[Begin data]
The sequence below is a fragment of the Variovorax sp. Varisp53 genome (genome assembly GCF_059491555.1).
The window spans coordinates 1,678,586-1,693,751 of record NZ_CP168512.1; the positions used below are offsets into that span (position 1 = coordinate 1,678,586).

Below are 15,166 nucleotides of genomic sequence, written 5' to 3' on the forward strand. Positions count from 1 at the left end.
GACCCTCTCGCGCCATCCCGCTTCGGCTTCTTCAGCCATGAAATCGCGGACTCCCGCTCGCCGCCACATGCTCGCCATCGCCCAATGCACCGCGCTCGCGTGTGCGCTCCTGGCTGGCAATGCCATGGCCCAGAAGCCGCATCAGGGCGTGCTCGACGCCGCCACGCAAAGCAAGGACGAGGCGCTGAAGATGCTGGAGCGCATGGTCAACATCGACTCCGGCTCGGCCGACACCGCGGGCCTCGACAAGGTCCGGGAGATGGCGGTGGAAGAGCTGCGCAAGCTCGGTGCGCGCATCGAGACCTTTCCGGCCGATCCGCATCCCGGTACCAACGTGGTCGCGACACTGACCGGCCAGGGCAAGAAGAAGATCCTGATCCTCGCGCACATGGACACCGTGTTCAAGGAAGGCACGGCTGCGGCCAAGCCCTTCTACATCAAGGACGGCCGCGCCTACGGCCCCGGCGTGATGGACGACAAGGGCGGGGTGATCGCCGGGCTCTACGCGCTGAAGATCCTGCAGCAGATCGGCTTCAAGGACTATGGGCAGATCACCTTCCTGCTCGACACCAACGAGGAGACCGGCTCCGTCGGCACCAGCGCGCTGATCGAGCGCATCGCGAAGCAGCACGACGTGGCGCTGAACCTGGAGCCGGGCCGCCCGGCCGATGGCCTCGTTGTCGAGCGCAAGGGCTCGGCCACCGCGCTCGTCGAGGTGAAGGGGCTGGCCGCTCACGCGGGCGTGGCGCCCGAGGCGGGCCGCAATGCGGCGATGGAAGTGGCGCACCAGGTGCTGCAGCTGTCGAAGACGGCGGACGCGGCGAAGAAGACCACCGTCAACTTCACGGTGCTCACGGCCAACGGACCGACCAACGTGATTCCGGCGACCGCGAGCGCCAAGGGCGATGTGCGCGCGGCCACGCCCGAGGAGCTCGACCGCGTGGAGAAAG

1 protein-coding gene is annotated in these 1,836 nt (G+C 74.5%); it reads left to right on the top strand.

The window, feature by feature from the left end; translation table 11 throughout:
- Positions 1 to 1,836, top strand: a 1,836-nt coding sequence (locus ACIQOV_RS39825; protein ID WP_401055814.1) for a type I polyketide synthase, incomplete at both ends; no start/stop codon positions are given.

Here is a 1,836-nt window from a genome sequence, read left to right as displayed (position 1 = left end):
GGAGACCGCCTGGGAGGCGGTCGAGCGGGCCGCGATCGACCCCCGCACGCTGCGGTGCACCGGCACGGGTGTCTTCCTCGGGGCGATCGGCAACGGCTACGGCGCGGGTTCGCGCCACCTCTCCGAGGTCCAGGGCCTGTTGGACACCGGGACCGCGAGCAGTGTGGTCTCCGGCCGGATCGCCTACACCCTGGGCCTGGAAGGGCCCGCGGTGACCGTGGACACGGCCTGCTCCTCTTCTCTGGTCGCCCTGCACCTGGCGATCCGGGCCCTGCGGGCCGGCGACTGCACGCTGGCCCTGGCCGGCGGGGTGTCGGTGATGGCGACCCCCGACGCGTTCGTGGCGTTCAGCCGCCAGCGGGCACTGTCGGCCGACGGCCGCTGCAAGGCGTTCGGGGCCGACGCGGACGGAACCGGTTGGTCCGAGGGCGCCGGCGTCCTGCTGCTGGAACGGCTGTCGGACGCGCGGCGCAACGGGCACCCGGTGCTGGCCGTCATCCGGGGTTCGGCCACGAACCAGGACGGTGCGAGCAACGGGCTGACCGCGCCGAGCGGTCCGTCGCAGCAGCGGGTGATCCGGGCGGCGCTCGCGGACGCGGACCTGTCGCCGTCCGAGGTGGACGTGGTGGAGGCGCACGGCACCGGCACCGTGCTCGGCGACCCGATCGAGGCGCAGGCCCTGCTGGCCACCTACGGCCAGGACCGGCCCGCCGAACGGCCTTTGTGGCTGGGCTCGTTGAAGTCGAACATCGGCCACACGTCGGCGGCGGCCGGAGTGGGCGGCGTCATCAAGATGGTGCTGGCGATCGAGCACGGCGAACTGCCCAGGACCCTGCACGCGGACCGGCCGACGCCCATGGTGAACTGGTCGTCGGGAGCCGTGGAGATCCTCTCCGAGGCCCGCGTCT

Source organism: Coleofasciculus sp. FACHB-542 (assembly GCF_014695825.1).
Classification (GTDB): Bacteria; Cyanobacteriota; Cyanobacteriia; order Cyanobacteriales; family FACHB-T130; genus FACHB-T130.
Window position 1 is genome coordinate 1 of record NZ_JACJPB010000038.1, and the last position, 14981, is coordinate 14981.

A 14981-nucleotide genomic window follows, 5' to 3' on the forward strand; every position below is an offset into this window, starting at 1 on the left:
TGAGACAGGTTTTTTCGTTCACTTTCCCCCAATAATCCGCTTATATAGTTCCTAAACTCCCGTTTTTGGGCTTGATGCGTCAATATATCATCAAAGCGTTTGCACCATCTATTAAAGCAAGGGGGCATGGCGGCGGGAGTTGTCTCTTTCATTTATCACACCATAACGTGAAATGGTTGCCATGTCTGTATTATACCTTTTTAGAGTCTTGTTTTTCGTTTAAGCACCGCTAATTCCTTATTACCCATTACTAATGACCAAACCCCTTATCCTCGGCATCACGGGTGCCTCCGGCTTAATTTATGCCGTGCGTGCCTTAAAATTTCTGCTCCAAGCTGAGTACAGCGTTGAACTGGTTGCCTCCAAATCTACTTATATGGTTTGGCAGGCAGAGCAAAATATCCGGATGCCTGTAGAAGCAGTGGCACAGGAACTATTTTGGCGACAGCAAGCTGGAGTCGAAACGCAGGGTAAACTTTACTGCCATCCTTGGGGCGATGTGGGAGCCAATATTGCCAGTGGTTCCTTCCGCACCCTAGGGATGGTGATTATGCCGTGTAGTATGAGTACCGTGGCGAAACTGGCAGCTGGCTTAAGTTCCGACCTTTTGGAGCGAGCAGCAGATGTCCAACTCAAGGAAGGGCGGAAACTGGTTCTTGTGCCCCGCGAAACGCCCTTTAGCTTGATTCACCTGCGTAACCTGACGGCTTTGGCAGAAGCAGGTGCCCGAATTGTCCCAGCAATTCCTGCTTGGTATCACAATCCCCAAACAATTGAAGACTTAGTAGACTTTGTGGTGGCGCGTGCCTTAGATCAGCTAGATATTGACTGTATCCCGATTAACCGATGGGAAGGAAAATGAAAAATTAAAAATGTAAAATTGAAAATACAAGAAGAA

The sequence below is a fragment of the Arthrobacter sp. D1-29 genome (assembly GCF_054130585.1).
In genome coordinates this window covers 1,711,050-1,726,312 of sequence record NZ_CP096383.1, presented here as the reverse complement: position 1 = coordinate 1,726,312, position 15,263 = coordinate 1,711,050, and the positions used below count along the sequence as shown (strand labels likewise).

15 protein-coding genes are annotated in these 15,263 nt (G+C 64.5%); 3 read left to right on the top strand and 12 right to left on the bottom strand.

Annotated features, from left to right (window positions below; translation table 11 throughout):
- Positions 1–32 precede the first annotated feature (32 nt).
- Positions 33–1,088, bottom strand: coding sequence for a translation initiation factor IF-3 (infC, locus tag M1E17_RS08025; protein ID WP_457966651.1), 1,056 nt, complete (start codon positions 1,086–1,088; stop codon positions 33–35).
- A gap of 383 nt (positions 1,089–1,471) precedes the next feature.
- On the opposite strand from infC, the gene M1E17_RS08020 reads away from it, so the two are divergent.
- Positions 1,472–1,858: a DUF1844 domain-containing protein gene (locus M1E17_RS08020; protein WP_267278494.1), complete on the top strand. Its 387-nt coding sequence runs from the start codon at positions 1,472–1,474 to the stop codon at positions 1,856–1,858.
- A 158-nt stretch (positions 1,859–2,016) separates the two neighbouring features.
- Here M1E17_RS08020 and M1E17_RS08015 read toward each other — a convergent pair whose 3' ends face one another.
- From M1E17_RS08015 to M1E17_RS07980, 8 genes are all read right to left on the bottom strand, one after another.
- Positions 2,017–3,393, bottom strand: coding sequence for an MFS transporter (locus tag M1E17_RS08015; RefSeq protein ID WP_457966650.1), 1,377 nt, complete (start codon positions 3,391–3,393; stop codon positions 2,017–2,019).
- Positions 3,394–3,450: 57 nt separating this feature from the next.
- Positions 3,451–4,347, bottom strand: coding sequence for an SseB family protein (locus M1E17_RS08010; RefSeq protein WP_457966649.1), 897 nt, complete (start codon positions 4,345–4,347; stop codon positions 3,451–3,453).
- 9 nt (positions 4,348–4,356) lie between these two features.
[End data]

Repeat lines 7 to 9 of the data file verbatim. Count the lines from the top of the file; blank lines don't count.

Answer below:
- Positions 1 to 1,836, top strand: a 1,836-nt coding sequence (locus ACIQOV_RS39825; protein ID WP_401055814.1) for a type I polyketide synthase, incomplete at both ends; no start/stop codon positions are given.

Here is a 1,836-nt window from a genome sequence, read left to right as displayed (position 1 = left end):
GGAGACCGCCTGGGAGGCGGTCGAGCGGGCCGCGATCGACCCCCGCACGCTGCGGTGCACCGGCACGGGTGTCTTCCTCGGGGCGATCGGCAACGGCTACGGCGCGGGTTCGCGCCACCTCTCCGAGGTCCAGGGCCTGTTGGACACCGGGACCGCGAGCAGTGTGGTCTCCGGCCGGATCGCCTACACCCTGGGCCTGGAAGGGCCCGCGGTGACCGTGGACACGGCCTGCTCCTCTTCTCTGGTCGCCCTGCACCTGGCGATCCGGGCCCTGCGGGCCGGCGACTGCACGCTGGCCCTGGCCGGCGGGGTGTCGGTGATGGCGACCCCCGACGCGTTCGTGGCGTTCAGCCGCCAGCGGGCACTGTCGGCCGACGGCCGCTGCAAGGCGTTCGGGGCCGACGCGGACGGAACCGGTTGGTCCGAGGGCGCCGGCGTCCTGCTGCTGGAACGGCTGTCGGACGCGCGGCGCAACGGGCACCCGGTGCTGGCCGTCATCCGGGGTTCGGCCACGAACCAGGACGGTGCGAGCAACGGGCTGACCGCGCCGAGCGGTCCGTCGCAGCAGCGGGTGATCCGGGCGGCGCTCGCGGACGCGGACCTGTCGCCGTCCGAGGTGGACGTGGTGGAGGCGCACGGCACCGGCACCGTGCTCGGCGACCCGATCGAGGCGCAGGCCCTGCTGGCCACCTACGGCCAGGACCGGCCCGCCGAACGGCCTTTGTGGCTGGGCTCGTTGAAGTCGAACATCGGCCACACGTCGGCGGCGGCCGGAGTGGGCGGCGTCATCAAGATGGTGCTGGCGATCGAGCACGGCGAACTGCCCAGGACCCTGCACGCGGACCGGCCGACGCCCATGGTGAACTGGTCGTCGGGAGCCGTGGAGATCCTCTCCGAGGCCCGCGTCT